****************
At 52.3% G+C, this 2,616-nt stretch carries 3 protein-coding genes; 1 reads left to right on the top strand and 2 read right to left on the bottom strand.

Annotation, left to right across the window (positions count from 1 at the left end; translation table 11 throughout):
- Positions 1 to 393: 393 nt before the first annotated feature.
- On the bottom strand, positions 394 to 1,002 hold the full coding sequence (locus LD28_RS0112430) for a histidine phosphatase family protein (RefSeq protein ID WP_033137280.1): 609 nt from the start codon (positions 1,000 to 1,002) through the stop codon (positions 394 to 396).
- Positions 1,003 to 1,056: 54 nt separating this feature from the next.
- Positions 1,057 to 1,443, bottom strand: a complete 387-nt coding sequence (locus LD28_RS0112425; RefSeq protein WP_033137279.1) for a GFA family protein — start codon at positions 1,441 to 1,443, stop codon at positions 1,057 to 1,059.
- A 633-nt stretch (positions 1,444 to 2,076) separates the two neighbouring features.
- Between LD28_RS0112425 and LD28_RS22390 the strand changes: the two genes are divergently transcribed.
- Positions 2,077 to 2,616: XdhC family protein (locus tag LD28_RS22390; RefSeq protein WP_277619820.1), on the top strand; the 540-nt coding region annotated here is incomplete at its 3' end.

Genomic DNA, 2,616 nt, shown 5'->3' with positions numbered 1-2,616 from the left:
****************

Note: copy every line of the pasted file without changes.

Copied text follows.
At 52.3% G+C, this 2,616-nt stretch carries 3 protein-coding genes; 1 reads left to right on the top strand and 2 read right to left on the bottom strand.

Annotation, left to right across the window (positions count from 1 at the left end; translation table 11 throughout):
- Positions 1 to 393: 393 nt before the first annotated feature.
- On the bottom strand, positions 394 to 1,002 hold the full coding sequence (locus LD28_RS0112430) for a histidine phosphatase family protein (RefSeq protein ID WP_033137280.1): 609 nt from the start codon (positions 1,000 to 1,002) through the stop codon (positions 394 to 396).
- Positions 1,003 to 1,056: 54 nt separating this feature from the next.
- Positions 1,057 to 1,443, bottom strand: a complete 387-nt coding sequence (locus LD28_RS0112425; RefSeq protein WP_033137279.1) for a GFA family protein — start codon at positions 1,441 to 1,443, stop codon at positions 1,057 to 1,059.
- A 633-nt stretch (positions 1,444 to 2,076) separates the two neighbouring features.
- Between LD28_RS0112425 and LD28_RS22390 the strand changes: the two genes are divergently transcribed.
- Positions 2,077 to 2,616: XdhC family protein (locus tag LD28_RS22390; RefSeq protein WP_277619820.1), on the top strand; the 540-nt coding region annotated here is incomplete at its 3' end.

Genomic DNA, 2,616 nt, shown 5'->3' with positions numbered 1-2,616 from the left: